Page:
A Mask Was Stifling Me

Freeman, Lucy


  • Lucy Freeman talks about her trouble and how psychoanalysis and faith helped her to feel good about herself again.
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And now, This I Believe. Here is Edward R. Murrow.
This I Believe. Lucy Freeman, who writes of mental health and social welfare subjects for the New York Times, is a young journalist whose able reporting in this, and other, fields has won her wide acclaim. Listen now as she shares with us her creed.
I believe that everyone wants to love and be loved and that happiness stems from a facing and acceptance of self that allows you to give and receive love.
Some think of love as a passionate, hungry, dramatic feeling, all-consuming in intensity and desire. As I see it, this is, rather,
immature love; it is a demand on others, not a giving of oneself. Mature love, the love that brings happiness, flows out of an inner fullness, and accepts, understands, and is tender toward the other person. It does not ask to be served, but only where it may serve.
Six years ago, I could hardly breathe because of acute sinus. My stomach was always upset and full of queasiness, and I had trouble sleeping, even though I felt exhausted all the time. In desperation, after doctors who treated the physical symptoms failed to ease the pain, I tried psychoanalysis. I was lucky to find a wise, compassionate man who showed me what it meant to be able to trust myself and others.
The physical ills are gone, but more than that, I have at long last started to acquire a philosophy of living. I had never possessed one. I had lived on dogma and dicta which I had accepted unquestioningly through the years, even though I believed little of it, because I feared to question. But by being unable to live naturally and at peace with myself, I was flying in the face of nature. She was punishing me with illness and, at the same time, informing me all was not well, just in case I wanted to do something about it.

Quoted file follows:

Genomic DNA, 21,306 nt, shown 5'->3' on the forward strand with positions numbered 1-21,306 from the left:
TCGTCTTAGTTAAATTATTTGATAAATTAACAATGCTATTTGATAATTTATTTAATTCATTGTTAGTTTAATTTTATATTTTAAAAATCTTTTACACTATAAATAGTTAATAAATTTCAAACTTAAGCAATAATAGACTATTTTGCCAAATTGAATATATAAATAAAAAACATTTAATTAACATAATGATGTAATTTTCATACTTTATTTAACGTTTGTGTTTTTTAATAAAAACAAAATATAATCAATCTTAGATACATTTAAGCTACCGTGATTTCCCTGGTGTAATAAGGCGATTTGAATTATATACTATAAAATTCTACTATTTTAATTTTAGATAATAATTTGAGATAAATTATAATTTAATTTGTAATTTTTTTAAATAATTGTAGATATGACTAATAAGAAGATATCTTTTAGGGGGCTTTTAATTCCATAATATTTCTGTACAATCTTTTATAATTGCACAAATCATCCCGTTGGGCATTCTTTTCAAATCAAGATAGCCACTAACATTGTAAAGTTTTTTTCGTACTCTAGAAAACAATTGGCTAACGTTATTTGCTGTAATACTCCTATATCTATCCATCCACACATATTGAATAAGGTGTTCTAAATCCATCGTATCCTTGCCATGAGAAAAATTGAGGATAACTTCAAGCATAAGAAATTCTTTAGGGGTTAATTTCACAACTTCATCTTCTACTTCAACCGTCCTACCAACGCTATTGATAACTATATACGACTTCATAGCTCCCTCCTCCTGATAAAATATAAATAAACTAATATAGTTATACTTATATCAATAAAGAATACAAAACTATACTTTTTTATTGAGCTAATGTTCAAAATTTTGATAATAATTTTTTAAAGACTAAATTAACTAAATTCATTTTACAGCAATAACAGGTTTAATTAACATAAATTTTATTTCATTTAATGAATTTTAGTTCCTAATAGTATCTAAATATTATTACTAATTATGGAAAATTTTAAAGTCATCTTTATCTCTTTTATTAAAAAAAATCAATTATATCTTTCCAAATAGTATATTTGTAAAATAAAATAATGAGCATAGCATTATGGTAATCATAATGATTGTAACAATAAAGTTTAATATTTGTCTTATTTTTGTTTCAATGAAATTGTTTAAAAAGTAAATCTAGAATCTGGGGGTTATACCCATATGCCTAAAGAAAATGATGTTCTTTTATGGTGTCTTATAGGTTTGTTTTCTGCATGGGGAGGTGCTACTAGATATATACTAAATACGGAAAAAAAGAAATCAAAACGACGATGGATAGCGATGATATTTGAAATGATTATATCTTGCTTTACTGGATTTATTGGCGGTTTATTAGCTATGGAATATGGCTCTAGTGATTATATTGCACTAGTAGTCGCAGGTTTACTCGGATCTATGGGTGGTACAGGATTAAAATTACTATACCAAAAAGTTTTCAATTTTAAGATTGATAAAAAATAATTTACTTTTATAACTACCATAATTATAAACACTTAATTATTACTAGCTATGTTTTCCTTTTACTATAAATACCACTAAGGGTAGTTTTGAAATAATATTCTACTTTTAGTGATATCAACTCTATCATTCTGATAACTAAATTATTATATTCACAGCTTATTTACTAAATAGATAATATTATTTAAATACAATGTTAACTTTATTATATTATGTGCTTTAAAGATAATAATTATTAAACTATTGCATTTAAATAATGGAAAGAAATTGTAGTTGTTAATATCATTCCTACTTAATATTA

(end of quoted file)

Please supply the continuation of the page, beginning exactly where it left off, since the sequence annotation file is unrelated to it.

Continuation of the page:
In order to change, I needed help in facing myself. For me, it was not easy to "know thyself." All my life I had accepted the lesser of the two evils and run away from self, because truth was more dangerous. Once I thought that to survive, I had to put on a mask and
forget what lay underneath. But masks are false protections, and the inner part of me refused to go unheard forever. It caught up eventually, and unless it was to master me, I had to face such feelings as fear, anger, envy, hatred, jealousy, and excessive need for attention. When I realized I could not have done anything else except what I did, I was able to like myself more and be able to like others, not for what they could give me but for what I could give to them.
The Bible shows the way to easy, happy living in many of its pages. It advises, "It is more blessed to give than to receive." Those who expect the most are apt to receive the least. I had expected much and was filled with fury because nothing in the outside world
relieved my emptiness and despair. Nothing did either, until I could face the anger and fury, the emptiness and despair, and slowly start to know such new feelings as compassion, conviction, control, calm. I learned too of reason--that judicious combination of thought and feeling that enables me to take more responsibility for myself and others.
For me, there is much hard work ahead to achieve greater happiness. Yet, the very struggle I have put into achieving a measure of it, makes happiness that much more dear.
Those are the beliefs of Lucy Freeman, New York Times reporter and author of "Fight Against Fears." She realizes that to see the world around her in true perspective, she must first take a long, clear look at herself.